Tuesday, November 18, 2008

A Word Only a Five-Year-Old Could Love

I told you in July that my second personal attempt to buy a 45 in a store was my disastrous purchase of a 45 about Batman. My first foray into music commerce occurred a year earlier, and it’s time to tell that story.

My parents didn’t take me to see Mary Poppins. I don’t remember wanting to go to see it. I have never seen the film. But I did have contact with the biggest hit from the film, though it reached only #66 on the Hot 100. Did the song get WLS airplay, or did my cousin Bobby perhaps own the soundtrack LP? The song didn’t earn WLS airplay, and I’m not going to call Bob to ask if he had that album.

Maybe the Walt Disney show ran a clip of the song. That could well be how I was exposed to “Super-cali-fragil-istic-expi-ali-docious” by Julie Andrews, Dick Van Dyke and the Pearlies (Buena Vista 434).

I remember very well the day that Mom and Dad took five-year-old caithiseach to the record store in Gary to purchase the 45. A small, suspicious part of me wonders if Mom and Dad were acceding to my request to buy the record, or if they wanted to see the look on the face of the store clerk when I asked for the record.

You see, I could say “Super-cali-fragil-istic-expi-ali-docious.” In 1965, the human race had not evolved to its current state, and only Julie Andrews, Dick Van Dyke, two other kids and I could say that word. My parents couldn’t. (Now, of course, all humans can say it.) So maybe they made me ask for the 45 because they wanted it but could only point at it.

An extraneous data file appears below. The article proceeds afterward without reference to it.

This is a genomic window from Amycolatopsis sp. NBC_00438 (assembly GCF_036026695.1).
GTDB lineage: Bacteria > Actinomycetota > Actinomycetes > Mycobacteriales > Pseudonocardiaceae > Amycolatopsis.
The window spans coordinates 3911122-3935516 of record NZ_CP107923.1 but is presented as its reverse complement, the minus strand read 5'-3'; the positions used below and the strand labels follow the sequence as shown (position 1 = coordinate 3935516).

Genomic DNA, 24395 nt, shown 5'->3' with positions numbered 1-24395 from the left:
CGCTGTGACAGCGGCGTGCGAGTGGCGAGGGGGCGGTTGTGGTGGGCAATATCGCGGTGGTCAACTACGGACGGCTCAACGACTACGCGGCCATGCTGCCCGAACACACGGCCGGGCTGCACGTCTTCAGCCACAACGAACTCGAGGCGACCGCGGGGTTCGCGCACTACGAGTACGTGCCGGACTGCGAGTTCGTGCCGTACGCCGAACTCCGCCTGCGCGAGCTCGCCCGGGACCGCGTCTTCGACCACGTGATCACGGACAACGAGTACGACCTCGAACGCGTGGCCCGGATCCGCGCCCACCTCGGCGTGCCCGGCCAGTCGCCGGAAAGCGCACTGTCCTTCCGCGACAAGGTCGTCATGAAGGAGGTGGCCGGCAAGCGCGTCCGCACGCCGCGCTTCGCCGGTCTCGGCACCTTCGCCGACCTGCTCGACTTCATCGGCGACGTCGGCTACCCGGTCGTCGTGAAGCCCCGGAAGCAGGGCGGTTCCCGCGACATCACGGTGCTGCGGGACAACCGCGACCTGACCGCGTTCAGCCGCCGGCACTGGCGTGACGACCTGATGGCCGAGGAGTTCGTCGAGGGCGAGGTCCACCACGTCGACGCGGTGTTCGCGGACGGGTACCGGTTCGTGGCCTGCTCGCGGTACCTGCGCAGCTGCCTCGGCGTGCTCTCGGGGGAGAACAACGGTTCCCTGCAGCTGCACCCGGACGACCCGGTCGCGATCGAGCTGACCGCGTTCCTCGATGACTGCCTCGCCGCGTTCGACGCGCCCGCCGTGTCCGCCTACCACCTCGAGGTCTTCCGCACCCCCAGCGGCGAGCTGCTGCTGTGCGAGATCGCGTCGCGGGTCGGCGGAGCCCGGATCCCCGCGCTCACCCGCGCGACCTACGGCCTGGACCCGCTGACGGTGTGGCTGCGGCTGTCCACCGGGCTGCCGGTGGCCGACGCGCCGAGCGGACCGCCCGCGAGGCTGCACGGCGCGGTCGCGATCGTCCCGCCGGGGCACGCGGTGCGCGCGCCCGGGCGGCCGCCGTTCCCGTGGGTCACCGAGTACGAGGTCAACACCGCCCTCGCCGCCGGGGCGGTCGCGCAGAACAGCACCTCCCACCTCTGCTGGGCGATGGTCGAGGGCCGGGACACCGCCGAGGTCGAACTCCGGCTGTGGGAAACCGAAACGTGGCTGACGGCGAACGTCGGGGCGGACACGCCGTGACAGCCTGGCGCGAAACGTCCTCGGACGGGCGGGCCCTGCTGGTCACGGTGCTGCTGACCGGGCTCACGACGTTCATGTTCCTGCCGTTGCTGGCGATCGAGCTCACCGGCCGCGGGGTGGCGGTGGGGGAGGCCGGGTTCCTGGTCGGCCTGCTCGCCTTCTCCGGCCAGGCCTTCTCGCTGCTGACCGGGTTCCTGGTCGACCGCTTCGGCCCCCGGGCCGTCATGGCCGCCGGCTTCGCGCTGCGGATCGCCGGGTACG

The very tall (five feet) woman (16 years old) who sold me the record couldn’t say it. Here is a transcript of our conversation:

Mom: Tell her what you want, Seán.
Me: I want “Super-cali-fragil-istic-expi-ali-docious,” please.
Clerk: You can say that? I can’t say that. Hey, Fred, come listen to this guy. Say it again.
Me: I want “Super-cali-fragil-istic-expi-ali-docious,” please.
Fred: Groovy. Hey Dexter, come check out this kid. Say it again.
Me: I want “Super-cali-fragil-istic-expi-ali-docious,” please.

So, I got “Super-cali-fragil-istic-expi-ali-docious.” I didn’t know many tricks, but I was good at that one. I took the record home and played it often. I played it enough that Uncle Tom felt encouraged to buy the whole soundtrack for me. We went shopping at Big Top, and when I wasn’t looking, he slipped the LP into the shopping cart. When he got me home, he showed me the LP. I was suitable impressed and grateful. And he paid full price, not a nickel a disc, as he paid for the 45s.

That trip may have been the time Uncle Tom let me drive the car in our neighborhood. He put me on his lap and let me steer. I drove into someone’s yard, despite his request that I turn to the left. He took over the steering wheel after that.

But even if I did my driving on another occasion, getting that LP made it a great trip. I bought into the whole Mary Poppins thing from a musical point of view, though I didn’t do anything like try to use an umbrella to fly.

When I became a Mary Poppins fan, I also became a Julie Andrews fan. I had no prior knowledge of who she was, but it turns out that Julie, born Julia Wells in 1935 in Surrey, was in a movie I did eventually see, The Sound of Music. We were singing that doe-a-deer song in school long before I knew about the movie, but that’s how it is with my knowledge of music. You won’t ever see me do a series on musicals, because I don’t get them so well.